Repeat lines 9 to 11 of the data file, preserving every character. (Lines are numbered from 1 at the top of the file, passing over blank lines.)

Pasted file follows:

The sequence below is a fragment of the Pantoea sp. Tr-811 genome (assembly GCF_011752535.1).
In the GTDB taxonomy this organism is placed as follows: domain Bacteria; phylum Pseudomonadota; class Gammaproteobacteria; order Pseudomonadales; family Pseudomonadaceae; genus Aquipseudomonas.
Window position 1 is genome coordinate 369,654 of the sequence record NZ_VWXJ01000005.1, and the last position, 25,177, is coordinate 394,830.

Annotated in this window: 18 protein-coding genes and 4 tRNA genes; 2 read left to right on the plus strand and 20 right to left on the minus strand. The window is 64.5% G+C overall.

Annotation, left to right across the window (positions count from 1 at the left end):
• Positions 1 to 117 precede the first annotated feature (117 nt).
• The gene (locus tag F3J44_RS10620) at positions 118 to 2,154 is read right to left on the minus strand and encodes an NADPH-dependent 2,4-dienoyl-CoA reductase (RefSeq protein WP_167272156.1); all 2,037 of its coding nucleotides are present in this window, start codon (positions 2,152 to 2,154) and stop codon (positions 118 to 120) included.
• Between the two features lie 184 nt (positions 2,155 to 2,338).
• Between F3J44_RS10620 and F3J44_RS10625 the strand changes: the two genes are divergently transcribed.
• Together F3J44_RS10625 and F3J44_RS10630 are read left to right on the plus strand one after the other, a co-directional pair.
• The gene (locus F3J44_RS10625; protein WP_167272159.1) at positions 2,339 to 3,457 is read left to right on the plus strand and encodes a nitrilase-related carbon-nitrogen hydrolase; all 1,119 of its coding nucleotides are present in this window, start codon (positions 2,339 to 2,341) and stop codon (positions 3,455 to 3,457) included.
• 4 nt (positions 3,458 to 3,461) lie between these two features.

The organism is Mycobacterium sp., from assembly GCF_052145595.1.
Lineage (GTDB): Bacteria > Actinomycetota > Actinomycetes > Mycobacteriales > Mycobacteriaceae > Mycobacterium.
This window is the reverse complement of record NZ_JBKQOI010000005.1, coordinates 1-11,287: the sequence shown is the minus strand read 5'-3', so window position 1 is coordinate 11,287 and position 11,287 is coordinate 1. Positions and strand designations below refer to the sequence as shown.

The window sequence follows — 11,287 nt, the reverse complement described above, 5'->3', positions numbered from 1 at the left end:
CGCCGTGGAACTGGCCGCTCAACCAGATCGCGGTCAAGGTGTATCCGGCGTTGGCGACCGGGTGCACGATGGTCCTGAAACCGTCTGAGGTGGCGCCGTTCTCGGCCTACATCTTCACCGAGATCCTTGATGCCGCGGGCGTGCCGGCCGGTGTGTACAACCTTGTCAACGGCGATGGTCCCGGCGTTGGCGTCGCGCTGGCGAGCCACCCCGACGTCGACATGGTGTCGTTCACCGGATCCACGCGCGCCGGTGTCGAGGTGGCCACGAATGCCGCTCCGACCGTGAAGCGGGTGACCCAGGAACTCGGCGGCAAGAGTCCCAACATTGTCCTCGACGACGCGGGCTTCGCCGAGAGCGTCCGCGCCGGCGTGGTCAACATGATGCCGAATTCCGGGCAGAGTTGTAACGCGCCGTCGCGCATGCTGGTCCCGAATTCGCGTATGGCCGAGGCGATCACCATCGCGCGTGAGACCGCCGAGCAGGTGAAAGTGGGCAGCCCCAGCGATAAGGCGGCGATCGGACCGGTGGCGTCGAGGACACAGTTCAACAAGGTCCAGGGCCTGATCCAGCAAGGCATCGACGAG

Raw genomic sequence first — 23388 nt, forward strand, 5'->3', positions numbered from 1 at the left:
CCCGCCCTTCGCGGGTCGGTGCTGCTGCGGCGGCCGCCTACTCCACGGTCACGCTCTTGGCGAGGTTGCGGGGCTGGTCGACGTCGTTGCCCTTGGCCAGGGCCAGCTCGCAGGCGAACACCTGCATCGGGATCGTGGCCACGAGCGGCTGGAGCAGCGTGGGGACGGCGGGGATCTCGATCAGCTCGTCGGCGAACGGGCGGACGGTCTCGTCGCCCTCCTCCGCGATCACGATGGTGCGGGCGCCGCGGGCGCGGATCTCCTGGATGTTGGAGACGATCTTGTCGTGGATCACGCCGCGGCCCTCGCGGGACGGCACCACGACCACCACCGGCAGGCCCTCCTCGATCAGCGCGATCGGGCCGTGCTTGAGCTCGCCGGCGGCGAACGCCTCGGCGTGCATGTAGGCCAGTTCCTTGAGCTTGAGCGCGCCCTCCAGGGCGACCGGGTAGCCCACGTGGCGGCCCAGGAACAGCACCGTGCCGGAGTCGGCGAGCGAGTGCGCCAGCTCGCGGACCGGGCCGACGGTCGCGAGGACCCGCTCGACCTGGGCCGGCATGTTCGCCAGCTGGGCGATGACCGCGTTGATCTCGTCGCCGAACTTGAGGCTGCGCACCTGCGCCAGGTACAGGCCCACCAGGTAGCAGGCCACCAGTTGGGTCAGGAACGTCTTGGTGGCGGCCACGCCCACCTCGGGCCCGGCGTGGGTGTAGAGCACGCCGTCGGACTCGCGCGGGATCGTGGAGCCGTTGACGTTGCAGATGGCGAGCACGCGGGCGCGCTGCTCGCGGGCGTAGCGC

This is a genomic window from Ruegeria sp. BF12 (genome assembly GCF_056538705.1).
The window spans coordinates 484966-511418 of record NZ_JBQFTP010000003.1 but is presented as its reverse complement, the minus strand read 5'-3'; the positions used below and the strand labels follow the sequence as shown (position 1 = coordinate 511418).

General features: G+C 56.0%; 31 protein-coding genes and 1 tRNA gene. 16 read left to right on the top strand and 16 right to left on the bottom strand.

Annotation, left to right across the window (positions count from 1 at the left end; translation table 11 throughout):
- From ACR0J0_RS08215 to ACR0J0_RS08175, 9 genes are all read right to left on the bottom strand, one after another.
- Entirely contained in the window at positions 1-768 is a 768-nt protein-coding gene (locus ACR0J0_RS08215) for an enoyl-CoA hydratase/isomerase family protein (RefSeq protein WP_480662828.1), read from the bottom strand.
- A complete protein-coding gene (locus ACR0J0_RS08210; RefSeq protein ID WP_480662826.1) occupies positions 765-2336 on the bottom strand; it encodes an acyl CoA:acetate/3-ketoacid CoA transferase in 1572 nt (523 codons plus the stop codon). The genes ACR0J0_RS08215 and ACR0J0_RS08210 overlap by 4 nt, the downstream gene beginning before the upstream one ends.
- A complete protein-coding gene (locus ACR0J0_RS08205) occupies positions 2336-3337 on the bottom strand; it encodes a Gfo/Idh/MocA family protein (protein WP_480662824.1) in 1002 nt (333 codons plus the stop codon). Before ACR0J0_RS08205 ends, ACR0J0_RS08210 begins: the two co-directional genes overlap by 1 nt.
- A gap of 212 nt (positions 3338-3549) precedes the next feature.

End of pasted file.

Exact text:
• Between F3J44_RS10620 and F3J44_RS10625 the strand changes: the two genes are divergently transcribed.
• Together F3J44_RS10625 and F3J44_RS10630 are read left to right on the plus strand one after the other, a co-directional pair.
• The gene (locus F3J44_RS10625; protein WP_167272159.1) at positions 2,339 to 3,457 is read left to right on the plus strand and encodes a nitrilase-related carbon-nitrogen hydrolase; all 1,119 of its coding nucleotides are present in this window, start codon (positions 2,339 to 2,341) and stop codon (positions 3,455 to 3,457) included.